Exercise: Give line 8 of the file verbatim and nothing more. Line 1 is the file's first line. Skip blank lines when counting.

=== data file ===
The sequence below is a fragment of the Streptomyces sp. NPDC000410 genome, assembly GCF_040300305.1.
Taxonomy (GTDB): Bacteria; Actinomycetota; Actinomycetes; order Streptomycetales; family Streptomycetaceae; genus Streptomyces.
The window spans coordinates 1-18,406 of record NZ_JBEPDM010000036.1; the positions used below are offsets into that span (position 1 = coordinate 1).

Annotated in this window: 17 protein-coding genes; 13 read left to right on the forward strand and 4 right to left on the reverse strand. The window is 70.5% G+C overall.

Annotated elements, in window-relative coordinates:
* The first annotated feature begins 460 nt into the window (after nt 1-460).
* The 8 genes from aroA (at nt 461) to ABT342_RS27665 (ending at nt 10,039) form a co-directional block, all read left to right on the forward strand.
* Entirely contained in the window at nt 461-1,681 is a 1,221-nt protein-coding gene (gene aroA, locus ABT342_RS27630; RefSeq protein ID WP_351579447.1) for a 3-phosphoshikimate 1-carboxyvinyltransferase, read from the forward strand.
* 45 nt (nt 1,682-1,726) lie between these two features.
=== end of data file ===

* Entirely contained in the window at nt 461-1,681 is a 1,221-nt protein-coding gene (gene aroA, locus ABT342_RS27630; RefSeq protein ID WP_351579447.1) for a 3-phosphoshikimate 1-carboxyvinyltransferase, read from the forward strand.